The Abilene Reporter News reported Sunday, Feb. 19, that two LULAC members, Anna Vedro & Dave Haigler, had been "impeached" by the District Board of Directors the day before, for allegedly refusing a valid candidate for membership.

The newspaper also reported on Saturday, Feb. 18, a successful event by LULAC, its Community Banquet, the night before, attended by 60 people and organized and hosted by Council Secretary, Anna Vedro.

Vedro refused comment on her alleged impeachment. Haigler said he and Vedro had been instructed by State LULAC Director Roger Rocha to keep negative information about LULAC out of the media, so he felt constrained not to explain what was really happening with the alleged impeachments.

"The local Board retained me to try to mediate their disputes," Haigler said, "And to teach anger-management to those who are willing. Erasmo was an eager student and made an A in the course. Pastor Pecina knows most of the parties involved and has insights that he is set to share at the graduation."

"There is a faction of two or three local people who appear to have some fairly narrow complaints, which we should be able to resolve, if we can ever sit down with them," Haigler said. "Beyond that, I am not at liberty to disclose things the Board has chosen to keep private within LULAC."

Haigler declined comment on his own alleged impeachment, other than to say, "We'll see whether any response is warranted if we ever get anything in writing."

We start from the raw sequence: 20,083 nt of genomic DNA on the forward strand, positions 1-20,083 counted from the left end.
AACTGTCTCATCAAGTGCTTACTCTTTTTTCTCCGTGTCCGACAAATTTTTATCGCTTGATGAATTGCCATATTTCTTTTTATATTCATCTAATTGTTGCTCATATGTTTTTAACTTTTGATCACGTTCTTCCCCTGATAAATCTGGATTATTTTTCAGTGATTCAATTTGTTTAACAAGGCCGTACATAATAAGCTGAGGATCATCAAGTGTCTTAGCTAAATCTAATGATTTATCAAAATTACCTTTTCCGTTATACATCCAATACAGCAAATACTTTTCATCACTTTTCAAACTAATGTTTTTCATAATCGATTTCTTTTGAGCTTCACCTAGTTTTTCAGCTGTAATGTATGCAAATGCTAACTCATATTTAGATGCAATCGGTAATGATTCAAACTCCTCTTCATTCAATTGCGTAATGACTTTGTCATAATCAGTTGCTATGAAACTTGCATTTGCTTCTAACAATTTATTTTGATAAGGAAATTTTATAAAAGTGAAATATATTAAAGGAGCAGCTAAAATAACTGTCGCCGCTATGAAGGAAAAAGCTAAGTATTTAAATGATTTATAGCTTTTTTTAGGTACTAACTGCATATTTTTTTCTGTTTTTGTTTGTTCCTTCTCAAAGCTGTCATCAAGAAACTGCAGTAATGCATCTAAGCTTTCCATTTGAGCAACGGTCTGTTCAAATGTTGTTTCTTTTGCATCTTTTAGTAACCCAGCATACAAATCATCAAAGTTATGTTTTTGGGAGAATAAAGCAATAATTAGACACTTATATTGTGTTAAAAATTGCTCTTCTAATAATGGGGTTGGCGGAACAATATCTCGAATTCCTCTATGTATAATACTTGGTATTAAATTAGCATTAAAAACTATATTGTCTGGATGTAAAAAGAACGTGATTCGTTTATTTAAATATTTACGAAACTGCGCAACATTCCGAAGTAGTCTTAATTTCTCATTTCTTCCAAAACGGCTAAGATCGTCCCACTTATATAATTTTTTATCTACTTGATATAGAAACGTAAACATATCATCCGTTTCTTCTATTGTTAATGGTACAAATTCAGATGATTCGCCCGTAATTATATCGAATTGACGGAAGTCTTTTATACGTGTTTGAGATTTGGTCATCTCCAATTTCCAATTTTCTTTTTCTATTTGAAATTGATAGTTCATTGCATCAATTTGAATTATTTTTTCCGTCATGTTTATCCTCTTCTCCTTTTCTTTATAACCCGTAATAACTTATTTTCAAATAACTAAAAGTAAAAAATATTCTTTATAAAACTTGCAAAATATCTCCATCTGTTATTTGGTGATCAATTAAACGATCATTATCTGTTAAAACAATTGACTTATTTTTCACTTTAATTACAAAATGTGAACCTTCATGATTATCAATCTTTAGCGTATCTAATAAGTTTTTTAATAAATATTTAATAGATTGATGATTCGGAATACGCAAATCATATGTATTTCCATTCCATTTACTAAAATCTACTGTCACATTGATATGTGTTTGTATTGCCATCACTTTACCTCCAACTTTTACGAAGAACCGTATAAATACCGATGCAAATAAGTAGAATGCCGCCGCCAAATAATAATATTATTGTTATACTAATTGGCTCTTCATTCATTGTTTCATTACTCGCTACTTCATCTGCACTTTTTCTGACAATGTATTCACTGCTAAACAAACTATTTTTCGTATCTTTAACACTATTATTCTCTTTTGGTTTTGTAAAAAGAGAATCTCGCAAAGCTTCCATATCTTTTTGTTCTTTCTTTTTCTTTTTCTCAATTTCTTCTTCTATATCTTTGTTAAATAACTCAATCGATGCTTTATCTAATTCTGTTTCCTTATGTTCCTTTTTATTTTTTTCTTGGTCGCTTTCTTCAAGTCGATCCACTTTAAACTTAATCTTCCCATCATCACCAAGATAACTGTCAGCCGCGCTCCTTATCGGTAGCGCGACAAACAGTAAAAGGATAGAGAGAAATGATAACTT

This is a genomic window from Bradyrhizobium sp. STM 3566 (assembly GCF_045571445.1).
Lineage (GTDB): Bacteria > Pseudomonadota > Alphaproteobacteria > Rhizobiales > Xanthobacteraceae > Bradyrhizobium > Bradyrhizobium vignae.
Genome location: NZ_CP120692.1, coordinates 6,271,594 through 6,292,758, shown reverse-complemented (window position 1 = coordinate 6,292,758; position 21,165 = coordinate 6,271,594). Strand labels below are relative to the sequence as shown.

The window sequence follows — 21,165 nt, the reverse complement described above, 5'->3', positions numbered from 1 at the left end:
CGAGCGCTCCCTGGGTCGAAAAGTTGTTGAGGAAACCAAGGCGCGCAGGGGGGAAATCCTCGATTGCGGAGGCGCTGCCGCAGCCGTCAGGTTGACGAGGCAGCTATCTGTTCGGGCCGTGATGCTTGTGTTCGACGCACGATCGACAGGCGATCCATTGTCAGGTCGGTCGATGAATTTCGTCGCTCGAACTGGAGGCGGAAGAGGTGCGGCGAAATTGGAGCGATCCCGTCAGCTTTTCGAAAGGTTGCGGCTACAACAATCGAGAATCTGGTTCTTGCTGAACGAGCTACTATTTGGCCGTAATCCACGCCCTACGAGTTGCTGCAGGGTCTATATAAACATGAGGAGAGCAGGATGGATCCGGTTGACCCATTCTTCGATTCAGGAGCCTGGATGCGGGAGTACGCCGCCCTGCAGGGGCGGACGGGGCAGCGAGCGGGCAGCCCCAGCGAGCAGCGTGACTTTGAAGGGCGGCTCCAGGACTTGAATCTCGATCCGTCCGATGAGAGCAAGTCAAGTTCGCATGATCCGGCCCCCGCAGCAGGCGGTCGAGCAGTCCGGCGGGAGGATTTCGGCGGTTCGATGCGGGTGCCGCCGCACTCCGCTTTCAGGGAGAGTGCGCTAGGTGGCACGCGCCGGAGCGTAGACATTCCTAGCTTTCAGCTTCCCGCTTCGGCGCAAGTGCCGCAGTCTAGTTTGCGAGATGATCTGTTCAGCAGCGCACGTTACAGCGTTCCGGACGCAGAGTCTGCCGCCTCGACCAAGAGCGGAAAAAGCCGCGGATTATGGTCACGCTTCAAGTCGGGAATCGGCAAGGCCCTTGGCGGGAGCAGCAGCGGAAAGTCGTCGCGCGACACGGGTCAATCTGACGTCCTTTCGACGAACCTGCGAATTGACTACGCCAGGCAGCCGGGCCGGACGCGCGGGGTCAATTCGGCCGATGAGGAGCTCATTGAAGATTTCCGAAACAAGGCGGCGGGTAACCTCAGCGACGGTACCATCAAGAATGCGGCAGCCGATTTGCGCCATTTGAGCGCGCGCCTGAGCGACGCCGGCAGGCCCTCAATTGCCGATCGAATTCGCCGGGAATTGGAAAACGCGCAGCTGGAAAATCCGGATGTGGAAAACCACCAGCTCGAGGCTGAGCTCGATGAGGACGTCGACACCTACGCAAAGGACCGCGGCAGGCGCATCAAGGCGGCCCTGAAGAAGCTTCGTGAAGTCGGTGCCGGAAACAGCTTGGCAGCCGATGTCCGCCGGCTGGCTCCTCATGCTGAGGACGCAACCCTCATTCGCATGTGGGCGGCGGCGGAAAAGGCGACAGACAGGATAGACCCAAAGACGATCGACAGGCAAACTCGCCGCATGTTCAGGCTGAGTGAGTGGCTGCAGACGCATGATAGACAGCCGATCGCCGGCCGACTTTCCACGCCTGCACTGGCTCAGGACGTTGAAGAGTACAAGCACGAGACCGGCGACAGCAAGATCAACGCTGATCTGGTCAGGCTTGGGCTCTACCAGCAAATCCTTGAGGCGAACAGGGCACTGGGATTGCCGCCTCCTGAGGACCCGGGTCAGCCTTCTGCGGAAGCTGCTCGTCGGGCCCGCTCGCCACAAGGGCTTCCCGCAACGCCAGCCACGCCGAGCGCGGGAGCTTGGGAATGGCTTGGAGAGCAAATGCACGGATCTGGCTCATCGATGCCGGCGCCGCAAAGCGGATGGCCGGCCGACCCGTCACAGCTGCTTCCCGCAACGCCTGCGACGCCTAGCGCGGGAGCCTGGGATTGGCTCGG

AP: Russia-Iran nuke talks stall

By HENRY MEYER, Associated Press Writer -- Tuesday, 1 hour, 47 minutes ago

MOSCOW - Officials from Russia and Iran on Tuesday ended two days of talks on a Russian offer to enrich uranium for Tehran without any signs of progress, though Russia's foreign minister declined to call the negotiations a failure.

President Vladimir Putin chairs a government meeting in the Kremlin in Moscow, Monday, Feb. 20, 2006.  Russia expressed limited hope Monday as Russian and Iranian officials started talks in Moscow on an offer to enrich uranium for Iran, seen as a final opportunity for the Islamic regime to avoid the threat of international sanctions over Western concerns it is developing nuclear weapons. (AP Photo/ITAR-TASS, Vladimir Rodionov, Presidential Press Service)President Vladimir Putin, right, chairs a government meeting in the Kremlin in Moscow, Monday, Feb. 20, 2006.  Russia expressed limited hope Monday as Russian and Iranian officials started talks in Moscow on an offer to enrich uranium for Iran. (AP Photo/ITAR-TASS, Vladimir Rodionov, Presidential Press Service)

The head of Russia's atomic energy agency, Sergei Kiriyenko, visits Iran on Thursday for further talks, which are widely seen as Iran's last chance to stave off international sanctions over suspicions it has a covert nuclear weapons program.

An initial round of consultations between top national security officials from both countries on Monday made no visible progress, and on Tuesday experts from the Russian Foreign Ministry and atomic energy agency held discussions with the Iranian side.

Russian Foreign Minister Sergey Lavrov underscored that the negotiations were continuing.

"I would be cautious about using the term 'failure' or 'setback' while the negotiations continue," he was quoted as saying by the ITAR-Tass news agency.

The Russian offer, which is backed by the United States and the European Union, is widely seen as the last chance for Iran to address the West's concerns before a March 6 International Atomic Energy Agency meeting that could start a process leading to punishment by the U.N Security Council.

Full AP-Yahoo News story.

Dave Haigler, Abilene, Texas
lawfirm webpage:
www.haigler.info
 
If those links don't work, try our political blog: http://demlog.blogspot.com.

This page is powered by Blogger. Isn't yours?

Donate to DemLog, a project of Marcus Comton (click on box below to go to PayPal and donate). Thank you very much: